15 Nov
A documentary about much more than trash

As I wound my way high up into the deep, dark Bel Air hills I thought to myself, “can’t these people splurge on a damn street sign or two?” It felt like a foreign country, and in a weird way reminded me of traveling around Costa Rica several years ago, where getting directions anywhere sounded something like this: “Walk ten steps, turn at the chicken coop, go straight past the old lady on the rocking chair, turn towards the volcano, and turn again when you see water.” After a few wrong turns I found the house and parked. I’d been invited into this swank community, to a swank home for a private screening of a film about Brazlian “catadores”, basically people who pick through the largest garbage dump in the world in search of recyclable materials. Kind of an odd combo, but who was I to complain?

We sipped our Caipirinhas and settled in to watch the documentary, Waste Land, directed by Lucy Walker (Countdown to Zero, Blindsight) who was there with her producers. I knew very little about this film. I knew I missed it at Sundance in January and that it was supposed to be inspiring, but that’s pretty much it. Not a bad way to head into a flick.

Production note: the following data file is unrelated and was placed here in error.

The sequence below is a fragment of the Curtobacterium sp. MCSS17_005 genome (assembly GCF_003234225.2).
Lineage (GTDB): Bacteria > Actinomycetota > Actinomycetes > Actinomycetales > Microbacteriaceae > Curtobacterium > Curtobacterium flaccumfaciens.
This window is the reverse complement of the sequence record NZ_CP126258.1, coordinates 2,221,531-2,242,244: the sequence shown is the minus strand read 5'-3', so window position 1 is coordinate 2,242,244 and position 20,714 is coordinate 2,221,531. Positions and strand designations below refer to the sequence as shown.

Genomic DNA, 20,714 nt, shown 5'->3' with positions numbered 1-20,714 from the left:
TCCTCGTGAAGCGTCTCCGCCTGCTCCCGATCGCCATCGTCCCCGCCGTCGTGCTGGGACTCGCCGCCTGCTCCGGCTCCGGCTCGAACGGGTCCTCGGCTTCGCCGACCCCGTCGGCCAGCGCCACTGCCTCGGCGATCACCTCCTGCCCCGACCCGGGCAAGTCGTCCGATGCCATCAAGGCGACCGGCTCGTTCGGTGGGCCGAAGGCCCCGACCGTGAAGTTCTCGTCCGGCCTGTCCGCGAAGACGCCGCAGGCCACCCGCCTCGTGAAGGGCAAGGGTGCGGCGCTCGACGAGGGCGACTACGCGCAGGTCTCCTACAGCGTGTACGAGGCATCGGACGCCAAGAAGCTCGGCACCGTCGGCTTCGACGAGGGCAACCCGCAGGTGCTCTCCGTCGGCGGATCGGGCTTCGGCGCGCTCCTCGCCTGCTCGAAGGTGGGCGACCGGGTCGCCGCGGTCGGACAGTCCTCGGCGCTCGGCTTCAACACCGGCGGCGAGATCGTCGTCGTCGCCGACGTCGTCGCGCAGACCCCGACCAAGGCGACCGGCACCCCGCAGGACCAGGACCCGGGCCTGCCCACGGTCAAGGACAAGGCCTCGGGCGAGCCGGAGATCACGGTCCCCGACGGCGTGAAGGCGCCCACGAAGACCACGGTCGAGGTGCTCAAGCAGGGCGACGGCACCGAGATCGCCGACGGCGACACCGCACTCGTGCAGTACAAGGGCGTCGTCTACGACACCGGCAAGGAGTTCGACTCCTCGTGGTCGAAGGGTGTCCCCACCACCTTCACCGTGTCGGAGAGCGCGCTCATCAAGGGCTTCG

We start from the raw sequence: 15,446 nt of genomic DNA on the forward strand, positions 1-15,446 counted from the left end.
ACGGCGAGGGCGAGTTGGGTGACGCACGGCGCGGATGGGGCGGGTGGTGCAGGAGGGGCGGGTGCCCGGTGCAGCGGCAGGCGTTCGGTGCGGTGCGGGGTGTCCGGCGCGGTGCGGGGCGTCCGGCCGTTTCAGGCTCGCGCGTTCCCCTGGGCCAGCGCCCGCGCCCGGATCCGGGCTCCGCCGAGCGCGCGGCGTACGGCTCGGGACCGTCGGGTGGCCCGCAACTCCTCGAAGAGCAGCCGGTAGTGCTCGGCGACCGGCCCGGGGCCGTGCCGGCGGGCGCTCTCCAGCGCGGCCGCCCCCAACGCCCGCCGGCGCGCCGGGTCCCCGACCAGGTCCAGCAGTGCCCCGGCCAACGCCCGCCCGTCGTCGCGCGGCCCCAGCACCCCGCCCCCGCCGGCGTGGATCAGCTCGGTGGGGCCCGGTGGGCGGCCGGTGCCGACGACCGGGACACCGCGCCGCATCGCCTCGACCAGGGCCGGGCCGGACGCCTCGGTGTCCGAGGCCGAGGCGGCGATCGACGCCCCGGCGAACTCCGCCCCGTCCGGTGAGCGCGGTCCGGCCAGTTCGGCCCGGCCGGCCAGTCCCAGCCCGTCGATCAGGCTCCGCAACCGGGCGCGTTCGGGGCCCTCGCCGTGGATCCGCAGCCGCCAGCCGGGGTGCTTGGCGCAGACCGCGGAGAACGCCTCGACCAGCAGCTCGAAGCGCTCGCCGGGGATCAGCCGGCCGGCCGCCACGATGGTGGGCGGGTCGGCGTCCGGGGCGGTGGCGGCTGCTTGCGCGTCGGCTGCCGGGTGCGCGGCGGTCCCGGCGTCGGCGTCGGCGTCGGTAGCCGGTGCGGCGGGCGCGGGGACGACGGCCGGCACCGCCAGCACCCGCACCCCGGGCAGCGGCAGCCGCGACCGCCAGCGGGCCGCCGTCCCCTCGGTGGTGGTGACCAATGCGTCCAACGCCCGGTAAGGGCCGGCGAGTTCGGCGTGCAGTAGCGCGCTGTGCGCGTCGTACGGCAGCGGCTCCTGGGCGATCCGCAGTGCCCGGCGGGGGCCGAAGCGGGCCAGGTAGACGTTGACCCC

Inspiring is a mild word for what Waste Land is. Several times during the screening I fought back the raging tears threatening to burst from my eyes. Oh, I cried, and I’m OK with crying in public as long as the reason is a film or a ballet or a play of some sort and not some personal meltdown. I just didn’t want to be the girl actually bawling in the living room so loud that no one could hear the film.

Waste Land follows renown NYC-based artist/photographer Vik Muniz as he heads home to Brazil to document the catadores, and eventually turns their photographs into incredible works of art made of the very pieces of refuse they’ve picked out of the dump. Walker and her crew focus on a few catadores, and their stories are both heartbreaking and uplifting at once. It’s an amazing look at the power of art to transcend and transform, as cliché and silly as that sounds. Waste Land is anything but cliché, though. It’s playing at select theaters, and it’s a film you should seek out and see. Or perhaps better yet Netflix it — maybe in the privacy of your own home, so you can cry a little in peace…

WASTE LAND Official Trailer from Almega Projects on Vimeo.

One Response to “Waste Land: the LIAS Review”

  1. Pattaya Blog says:

    I’ve made two visits to Koh Samui during the last seven months it definetly is the most fun holiday you can find.

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